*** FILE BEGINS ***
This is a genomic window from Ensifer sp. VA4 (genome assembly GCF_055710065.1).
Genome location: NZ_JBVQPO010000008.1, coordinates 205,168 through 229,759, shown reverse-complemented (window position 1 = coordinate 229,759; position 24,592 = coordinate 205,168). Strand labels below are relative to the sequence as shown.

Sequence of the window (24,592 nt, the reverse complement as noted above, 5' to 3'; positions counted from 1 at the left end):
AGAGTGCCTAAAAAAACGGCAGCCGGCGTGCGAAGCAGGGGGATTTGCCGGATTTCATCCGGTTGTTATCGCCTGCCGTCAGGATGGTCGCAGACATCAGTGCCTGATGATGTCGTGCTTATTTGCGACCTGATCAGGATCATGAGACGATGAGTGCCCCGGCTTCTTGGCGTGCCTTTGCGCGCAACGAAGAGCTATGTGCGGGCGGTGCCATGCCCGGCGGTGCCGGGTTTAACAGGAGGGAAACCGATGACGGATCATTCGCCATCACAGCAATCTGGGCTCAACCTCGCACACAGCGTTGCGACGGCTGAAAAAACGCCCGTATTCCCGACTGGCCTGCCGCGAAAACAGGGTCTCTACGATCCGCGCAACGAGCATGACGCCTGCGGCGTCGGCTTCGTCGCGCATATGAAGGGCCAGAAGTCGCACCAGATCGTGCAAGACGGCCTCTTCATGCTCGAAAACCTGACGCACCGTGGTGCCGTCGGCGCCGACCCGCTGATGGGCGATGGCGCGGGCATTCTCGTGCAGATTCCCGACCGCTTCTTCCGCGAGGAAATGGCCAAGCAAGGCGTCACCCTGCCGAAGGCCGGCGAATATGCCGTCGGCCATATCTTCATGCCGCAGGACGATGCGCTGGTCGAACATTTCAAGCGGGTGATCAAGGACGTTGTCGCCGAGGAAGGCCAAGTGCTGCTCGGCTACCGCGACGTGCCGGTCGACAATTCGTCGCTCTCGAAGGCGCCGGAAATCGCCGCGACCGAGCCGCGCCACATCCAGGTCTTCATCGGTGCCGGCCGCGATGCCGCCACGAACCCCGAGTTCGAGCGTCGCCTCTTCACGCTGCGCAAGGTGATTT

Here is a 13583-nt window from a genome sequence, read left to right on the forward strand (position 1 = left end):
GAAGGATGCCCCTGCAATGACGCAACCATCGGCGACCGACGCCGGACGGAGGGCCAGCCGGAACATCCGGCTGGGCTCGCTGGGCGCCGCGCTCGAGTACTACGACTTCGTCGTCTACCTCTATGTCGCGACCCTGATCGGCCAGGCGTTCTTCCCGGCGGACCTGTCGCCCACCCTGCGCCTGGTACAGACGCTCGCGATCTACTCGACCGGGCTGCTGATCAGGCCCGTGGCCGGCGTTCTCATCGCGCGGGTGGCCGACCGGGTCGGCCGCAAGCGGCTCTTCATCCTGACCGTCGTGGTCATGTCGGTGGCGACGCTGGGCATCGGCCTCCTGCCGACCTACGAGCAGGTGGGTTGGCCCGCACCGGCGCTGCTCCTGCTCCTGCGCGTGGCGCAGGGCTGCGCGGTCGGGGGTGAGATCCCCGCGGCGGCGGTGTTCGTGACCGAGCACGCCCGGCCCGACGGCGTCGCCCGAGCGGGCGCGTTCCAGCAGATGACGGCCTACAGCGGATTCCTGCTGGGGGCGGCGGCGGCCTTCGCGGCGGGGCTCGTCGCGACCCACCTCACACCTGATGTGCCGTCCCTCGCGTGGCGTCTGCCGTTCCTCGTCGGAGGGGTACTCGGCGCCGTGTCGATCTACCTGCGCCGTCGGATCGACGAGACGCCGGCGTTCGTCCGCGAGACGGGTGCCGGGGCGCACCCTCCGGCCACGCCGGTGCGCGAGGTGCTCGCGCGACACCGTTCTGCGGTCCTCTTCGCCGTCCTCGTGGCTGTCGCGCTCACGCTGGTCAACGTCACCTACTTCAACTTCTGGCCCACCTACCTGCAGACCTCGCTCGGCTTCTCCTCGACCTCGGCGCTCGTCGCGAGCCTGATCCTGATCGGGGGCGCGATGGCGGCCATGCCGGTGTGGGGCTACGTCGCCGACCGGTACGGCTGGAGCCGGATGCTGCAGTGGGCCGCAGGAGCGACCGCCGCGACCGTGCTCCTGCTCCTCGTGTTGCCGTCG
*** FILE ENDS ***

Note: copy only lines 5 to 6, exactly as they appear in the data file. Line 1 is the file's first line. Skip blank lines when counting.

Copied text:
Here is a 13583-nt window from a genome sequence, read left to right on the forward strand (position 1 = left end):
GAAGGATGCCCCTGCAATGACGCAACCATCGGCGACCGACGCCGGACGGAGGGCCAGCCGGAACATCCGGCTGGGCTCGCTGGGCGCCGCGCTCGAGTACTACGACTTCGTCGTCTACCTCTATGTCGCGACCCTGATCGGCCAGGCGTTCTTCCCGGCGGACCTGTCGCCCACCCTGCGCCTGGTACAGACGCTCGCGATCTACTCGACCGGGCTGCTGATCAGGCCCGTGGCCGGCGTTCTCATCGCGCGGGTGGCCGACCGGGTCGGCCGCAAGCGGCTCTTCATCCTGACCGTCGTGGTCATGTCGGTGGCGACGCTGGGCATCGGCCTCCTGCCGACCTACGAGCAGGTGGGTTGGCCCGCACCGGCGCTGCTCCTGCTCCTGCGCGTGGCGCAGGGCTGCGCGGTCGGGGGTGAGATCCCCGCGGCGGCGGTGTTCGTGACCGAGCACGCCCGGCCCGACGGCGTCGCCCGAGCGGGCGCGTTCCAGCAGATGACGGCCTACAGCGGATTCCTGCTGGGGGCGGCGGCGGCCTTCGCGGCGGGGCTCGTCGCGACCCACCTCACACCTGATGTGCCGTCCCTCGCGTGGCGTCTGCCGTTCCTCGTCGGAGGGGTACTCGGCGCCGTGTCGATCTACCTGCGCCGTCGGATCGACGAGACGCCGGCGTTCGTCCGCGAGACGGGTGCCGGGGCGCACCCTCCGGCCACGCCGGTGCGCGAGGTGCTCGCGCGACACCGTTCTGCGGTCCTCTTCGCCGTCCTCGTGGCTGTCGCGCTCACGCTGGTCAACGTCACCTACTTCAACTTCTGGCCCACCTACCTGCAGACCTCGCTCGGCTTCTCCTCGACCTCGGCGCTCGTCGCGAGCCTGATCCTGATCGGGGGCGCGATGGCGGCCATGCCGGTGTGGGGCTACGTCGCCGACCGGTACGGCTGGAGCCGGATGCTGCAGTGGGCCGCAGGAGCGACCGCCGCGACCGTGCTCCTGCTCCTCGTGTTGCCGTCG